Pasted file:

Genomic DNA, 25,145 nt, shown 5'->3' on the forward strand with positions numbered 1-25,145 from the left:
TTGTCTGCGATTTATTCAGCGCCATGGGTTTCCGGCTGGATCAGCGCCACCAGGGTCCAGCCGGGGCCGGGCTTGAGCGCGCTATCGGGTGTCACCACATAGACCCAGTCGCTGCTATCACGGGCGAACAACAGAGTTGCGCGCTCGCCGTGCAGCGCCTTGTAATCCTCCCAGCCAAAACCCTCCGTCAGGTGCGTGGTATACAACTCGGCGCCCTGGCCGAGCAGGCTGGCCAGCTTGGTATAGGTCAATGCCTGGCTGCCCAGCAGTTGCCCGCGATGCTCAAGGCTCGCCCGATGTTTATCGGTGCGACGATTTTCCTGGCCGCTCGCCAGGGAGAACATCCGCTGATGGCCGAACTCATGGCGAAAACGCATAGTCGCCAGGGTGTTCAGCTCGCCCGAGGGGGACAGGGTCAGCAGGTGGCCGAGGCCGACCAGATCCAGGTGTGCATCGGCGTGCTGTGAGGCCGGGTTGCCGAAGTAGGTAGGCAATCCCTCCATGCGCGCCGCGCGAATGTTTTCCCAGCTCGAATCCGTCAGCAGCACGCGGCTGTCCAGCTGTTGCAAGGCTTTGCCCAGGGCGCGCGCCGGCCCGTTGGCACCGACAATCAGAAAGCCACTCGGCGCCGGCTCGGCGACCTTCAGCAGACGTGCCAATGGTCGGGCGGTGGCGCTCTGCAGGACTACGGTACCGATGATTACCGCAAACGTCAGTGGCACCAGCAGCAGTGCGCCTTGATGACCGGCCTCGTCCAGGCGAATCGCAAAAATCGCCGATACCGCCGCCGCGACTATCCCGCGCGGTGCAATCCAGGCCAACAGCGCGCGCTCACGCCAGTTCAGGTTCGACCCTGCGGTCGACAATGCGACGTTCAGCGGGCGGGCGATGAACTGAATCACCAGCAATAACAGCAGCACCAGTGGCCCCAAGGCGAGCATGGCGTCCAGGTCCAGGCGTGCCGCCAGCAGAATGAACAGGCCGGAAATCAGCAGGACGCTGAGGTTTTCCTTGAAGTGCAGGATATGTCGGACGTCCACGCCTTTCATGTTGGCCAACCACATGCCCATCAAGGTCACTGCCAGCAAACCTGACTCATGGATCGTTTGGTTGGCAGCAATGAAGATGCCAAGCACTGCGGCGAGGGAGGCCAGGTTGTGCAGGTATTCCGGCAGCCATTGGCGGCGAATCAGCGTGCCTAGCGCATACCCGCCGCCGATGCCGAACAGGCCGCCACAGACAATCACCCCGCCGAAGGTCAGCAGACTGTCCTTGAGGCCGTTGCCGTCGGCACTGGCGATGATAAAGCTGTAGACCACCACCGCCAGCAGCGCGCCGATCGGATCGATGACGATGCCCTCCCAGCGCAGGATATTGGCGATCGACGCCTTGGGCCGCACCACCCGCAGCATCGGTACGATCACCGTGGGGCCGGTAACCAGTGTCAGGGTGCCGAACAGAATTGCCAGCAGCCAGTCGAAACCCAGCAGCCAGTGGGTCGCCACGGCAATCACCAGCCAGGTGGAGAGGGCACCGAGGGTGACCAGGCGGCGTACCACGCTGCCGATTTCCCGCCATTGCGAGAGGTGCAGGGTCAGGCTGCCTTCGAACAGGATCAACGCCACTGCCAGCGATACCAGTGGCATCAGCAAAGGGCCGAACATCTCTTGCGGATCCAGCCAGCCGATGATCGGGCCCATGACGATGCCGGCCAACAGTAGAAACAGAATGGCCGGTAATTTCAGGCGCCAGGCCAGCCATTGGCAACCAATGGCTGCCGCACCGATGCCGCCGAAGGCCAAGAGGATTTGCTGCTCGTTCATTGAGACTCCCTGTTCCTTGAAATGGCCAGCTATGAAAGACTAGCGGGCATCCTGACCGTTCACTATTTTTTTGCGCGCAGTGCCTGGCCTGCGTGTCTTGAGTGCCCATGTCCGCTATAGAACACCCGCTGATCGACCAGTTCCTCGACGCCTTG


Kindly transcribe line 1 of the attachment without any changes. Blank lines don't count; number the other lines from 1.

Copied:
Genomic DNA, 25,145 nt, shown 5'->3' on the forward strand with positions numbered 1-25,145 from the left: